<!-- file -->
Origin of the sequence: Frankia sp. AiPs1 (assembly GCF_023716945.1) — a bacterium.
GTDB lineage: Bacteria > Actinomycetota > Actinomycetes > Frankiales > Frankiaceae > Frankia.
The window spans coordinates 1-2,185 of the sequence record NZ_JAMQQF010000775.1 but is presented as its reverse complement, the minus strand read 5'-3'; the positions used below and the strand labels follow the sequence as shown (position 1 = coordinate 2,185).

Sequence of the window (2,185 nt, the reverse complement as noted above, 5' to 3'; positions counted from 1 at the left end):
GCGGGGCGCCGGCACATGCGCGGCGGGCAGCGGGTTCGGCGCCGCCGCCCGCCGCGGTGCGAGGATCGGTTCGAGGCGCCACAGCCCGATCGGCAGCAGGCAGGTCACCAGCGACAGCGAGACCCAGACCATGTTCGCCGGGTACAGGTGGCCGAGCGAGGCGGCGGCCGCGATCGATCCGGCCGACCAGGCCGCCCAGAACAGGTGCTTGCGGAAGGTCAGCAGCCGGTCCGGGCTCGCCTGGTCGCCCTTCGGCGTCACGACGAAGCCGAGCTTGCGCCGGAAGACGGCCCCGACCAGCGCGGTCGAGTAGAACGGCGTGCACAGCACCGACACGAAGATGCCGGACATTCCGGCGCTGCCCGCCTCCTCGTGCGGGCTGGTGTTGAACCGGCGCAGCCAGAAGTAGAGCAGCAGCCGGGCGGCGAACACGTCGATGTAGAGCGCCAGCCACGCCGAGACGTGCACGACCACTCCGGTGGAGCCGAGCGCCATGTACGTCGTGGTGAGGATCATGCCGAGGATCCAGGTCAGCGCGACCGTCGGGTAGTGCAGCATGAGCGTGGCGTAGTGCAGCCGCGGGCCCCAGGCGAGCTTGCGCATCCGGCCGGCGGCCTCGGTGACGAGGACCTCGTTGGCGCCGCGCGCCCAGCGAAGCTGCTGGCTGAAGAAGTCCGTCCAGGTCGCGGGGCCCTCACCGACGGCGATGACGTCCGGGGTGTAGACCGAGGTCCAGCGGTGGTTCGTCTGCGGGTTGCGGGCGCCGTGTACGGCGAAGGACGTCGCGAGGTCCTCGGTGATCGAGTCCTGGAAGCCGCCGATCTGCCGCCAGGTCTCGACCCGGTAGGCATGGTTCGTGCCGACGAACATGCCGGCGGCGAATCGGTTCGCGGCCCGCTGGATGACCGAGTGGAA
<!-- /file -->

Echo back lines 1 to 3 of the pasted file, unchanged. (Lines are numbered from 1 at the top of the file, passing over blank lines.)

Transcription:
Origin of the sequence: Frankia sp. AiPs1 (assembly GCF_023716945.1) — a bacterium.
GTDB lineage: Bacteria > Actinomycetota > Actinomycetes > Frankiales > Frankiaceae > Frankia.
The window spans coordinates 1-2,185 of the sequence record NZ_JAMQQF010000775.1 but is presented as its reverse complement, the minus strand read 5'-3'; the positions used below and the strand labels follow the sequence as shown (position 1 = coordinate 2,185).